People of faith are speaking out on the burden the federal budget places on the poor; Liberty University gets more federal aid than the Corporation for Public Broadcasting, but did not want their students to know that; the UK bans the export to the US of the drugs used for lethal injections.
Wounded Bird says let’s not forget what got us here and what’s really going on.
The Huffington Post relates a Religion News Service story about the fast that Jim Wallis has organized:
Sojourners founder Jim Wallis and Ambassador Tony Hall, executive director of the Alliance to End Hunger, say the poor stand to lose the most in the $38.5 billion in budget cuts, and plan to continue protesting by fasting through Easter.
“This compromise represents the interests of all those who make big campaign contributions but betrays the poor and vulnerable,” Wallis said, referring to the 11th-hour compromise brokered Friday night (April 8).
“This compromise has only strengthened my resolve to continue fasting, and we call for any person of faith or conscience to keep joining the fast and spreading the word.”
The two activists were joined in their budget protest by more than 36,000 fasters who vowed to pray and advocate for the poor as Washington attempts to get its fiscal house in order.
What started out as a straight-forward p.r. piece on the financial aide program at Liberty University in Lynchburg, VA, became an embarrassment when Salon.com connected the dots and saw that the school, founded by the late evangelist Jerry Falwell, receives more federal dollars than the Corporation for Public Broadcasting. Jenna Johnson at the Washington Post tells the story:
For at least one day last week, Liberty University administrators blocked campus access to the Web site of Lynchburg’s News & Advocate. According to reports, the site was blocked after the newspaper ran a story about the amount of federal student aid the school receives.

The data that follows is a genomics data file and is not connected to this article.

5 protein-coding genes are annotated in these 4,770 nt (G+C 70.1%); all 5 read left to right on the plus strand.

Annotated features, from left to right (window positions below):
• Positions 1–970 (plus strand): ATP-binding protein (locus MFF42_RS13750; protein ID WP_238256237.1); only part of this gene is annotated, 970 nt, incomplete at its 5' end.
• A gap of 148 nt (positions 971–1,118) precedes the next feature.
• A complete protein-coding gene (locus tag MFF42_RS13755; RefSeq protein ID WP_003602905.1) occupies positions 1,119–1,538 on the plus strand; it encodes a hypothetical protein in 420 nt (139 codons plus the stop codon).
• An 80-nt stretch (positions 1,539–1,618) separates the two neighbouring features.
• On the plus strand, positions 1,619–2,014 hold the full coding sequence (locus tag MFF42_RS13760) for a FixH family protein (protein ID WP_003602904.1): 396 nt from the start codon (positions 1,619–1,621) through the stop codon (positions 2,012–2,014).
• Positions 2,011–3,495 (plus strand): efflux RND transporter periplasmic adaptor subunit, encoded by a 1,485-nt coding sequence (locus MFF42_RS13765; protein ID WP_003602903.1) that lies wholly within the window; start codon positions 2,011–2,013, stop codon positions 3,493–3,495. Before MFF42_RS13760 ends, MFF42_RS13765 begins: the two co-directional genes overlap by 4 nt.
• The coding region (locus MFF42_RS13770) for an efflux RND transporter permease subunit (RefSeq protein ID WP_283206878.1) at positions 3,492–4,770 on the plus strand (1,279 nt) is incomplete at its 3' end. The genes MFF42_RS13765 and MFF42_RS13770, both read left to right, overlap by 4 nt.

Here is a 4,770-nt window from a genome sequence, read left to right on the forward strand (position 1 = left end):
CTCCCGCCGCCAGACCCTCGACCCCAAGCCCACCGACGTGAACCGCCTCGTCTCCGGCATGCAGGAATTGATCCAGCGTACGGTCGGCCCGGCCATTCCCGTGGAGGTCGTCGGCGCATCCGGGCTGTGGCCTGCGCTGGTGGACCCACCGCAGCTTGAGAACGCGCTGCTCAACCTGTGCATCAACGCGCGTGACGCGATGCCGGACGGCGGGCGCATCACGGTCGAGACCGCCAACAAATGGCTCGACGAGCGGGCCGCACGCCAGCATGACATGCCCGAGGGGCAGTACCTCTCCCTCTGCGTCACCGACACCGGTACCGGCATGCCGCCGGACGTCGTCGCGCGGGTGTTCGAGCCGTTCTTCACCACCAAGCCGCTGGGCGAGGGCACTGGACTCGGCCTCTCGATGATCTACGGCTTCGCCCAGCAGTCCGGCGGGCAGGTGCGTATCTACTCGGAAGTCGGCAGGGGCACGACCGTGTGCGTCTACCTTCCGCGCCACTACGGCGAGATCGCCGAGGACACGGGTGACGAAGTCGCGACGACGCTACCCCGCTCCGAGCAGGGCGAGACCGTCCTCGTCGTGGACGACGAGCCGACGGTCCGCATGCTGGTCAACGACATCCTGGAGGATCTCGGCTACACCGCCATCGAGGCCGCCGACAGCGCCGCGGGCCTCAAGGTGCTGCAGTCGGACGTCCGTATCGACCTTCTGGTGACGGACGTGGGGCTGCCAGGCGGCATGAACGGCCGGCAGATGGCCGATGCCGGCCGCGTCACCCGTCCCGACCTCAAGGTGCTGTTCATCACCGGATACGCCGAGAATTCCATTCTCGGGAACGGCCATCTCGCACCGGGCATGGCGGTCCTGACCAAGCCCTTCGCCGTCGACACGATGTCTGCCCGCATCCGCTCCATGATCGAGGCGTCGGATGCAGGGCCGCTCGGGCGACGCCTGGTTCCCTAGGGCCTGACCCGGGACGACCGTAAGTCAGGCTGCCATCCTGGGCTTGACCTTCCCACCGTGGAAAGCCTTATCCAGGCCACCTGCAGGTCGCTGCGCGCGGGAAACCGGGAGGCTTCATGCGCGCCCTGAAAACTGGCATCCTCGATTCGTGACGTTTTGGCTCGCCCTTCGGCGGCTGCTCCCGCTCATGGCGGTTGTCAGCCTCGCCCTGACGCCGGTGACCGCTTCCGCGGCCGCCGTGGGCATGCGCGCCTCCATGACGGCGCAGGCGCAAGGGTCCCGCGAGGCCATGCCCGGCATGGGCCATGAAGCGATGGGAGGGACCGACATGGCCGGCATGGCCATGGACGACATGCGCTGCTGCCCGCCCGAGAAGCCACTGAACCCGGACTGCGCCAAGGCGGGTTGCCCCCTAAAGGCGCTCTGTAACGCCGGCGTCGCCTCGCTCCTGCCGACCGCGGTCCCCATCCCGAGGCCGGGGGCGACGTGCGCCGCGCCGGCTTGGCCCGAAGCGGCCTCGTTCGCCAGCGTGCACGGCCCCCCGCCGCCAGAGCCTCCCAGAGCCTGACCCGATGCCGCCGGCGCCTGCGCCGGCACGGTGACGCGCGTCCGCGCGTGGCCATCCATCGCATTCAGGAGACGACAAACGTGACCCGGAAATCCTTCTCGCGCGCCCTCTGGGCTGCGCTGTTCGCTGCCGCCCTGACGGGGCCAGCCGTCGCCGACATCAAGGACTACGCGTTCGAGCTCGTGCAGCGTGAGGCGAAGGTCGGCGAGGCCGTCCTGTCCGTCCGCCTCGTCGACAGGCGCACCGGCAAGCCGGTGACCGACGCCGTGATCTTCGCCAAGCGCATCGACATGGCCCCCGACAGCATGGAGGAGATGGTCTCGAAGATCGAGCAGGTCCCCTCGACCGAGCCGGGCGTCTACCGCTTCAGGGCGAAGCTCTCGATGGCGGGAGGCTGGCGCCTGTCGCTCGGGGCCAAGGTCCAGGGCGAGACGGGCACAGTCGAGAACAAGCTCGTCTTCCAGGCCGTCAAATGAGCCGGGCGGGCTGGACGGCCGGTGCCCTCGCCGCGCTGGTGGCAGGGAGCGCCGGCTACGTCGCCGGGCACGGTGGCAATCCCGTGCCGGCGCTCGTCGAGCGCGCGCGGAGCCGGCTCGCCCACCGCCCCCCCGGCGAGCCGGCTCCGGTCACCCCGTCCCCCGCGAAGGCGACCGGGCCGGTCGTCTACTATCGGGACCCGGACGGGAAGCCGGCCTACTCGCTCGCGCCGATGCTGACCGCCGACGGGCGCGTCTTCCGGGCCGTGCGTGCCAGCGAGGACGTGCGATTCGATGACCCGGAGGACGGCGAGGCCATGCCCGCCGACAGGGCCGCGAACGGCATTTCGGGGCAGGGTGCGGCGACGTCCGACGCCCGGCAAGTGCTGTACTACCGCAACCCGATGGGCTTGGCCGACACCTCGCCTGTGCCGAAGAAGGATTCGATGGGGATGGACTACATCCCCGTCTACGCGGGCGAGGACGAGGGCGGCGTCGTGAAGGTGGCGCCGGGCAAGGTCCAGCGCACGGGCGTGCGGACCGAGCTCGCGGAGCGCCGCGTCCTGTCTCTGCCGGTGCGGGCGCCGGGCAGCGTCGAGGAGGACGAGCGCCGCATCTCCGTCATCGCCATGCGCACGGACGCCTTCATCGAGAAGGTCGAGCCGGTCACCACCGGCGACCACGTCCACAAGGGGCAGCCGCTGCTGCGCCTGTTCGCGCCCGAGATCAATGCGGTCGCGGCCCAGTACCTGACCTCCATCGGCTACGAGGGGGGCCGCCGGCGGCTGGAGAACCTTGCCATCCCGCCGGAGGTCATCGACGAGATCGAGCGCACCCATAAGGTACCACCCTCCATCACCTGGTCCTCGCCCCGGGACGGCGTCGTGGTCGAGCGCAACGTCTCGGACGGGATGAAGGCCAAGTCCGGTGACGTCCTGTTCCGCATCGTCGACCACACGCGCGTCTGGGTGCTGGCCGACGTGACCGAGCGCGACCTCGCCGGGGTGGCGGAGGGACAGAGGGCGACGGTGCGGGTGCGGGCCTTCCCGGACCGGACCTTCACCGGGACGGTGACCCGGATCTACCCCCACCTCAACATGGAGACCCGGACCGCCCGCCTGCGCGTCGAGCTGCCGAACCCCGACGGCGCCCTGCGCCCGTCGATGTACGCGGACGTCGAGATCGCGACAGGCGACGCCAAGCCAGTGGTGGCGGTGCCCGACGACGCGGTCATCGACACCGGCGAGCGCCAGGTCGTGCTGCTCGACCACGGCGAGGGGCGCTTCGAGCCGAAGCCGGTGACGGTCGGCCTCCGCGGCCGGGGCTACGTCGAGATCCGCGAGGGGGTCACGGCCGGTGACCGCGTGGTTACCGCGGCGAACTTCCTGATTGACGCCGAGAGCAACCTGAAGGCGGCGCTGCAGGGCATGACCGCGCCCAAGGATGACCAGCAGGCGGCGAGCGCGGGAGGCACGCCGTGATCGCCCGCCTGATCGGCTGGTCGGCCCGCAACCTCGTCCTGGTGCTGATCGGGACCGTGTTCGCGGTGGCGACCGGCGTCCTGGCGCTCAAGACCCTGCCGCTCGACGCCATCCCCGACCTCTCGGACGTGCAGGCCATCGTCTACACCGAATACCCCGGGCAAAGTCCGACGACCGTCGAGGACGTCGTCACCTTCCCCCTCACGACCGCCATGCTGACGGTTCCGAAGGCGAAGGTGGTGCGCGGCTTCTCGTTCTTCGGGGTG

The chancellor of the evangelical college, Jerry Falwell Jr., told the News & Advocate that campus policies allow administrators to “block a number of sites at will.” Falwell wouldn’t give the newspaper a reason for blocking access to its site: “We’re a private organization and we don’t have to give a reason and we’re not.” Falwell said the decision was not related to the newspaper’s content.
But Jim Romenesko of the Poynter Institute, a nonprofit journalism organization, reported that an employee of the newspaper believes the site was blocked because of an article by reporter Liz Barry headlined: ”Liberty tops state in federal aid for its students.”
Barry reported that the school received about $445 million in federal financial aid last fiscal year, an increase partly driven by the rapid growth of its online program.
Last week, Salon.com picked up the story and pointed out that Liberty received more funds than the Corporation for Public Broadcasting, which received $420 million from the federal government.
Reuters says a ban has been imposed by the UK on the export to the US of drugs used to carry out the death penalty by way of lethal injections.
Britain said on Friday it would ban the export to the United States of three drugs used to carry out lethal injections and called on other European Union countries to follow suit.
The British government said it was putting additional export controls on the export of pancuronium bromide, potassium chloride and sodium pentobarbital.
Last year, the London-based human rights group Reprieve sued the British government to stop it exporting another drug, sodium thiopental, a sedative legally required for U.S. lethal injections, which was in short supply in the United States.
That led to Britain, which opposes the death penalty, imposing an emergency export ban on the drug.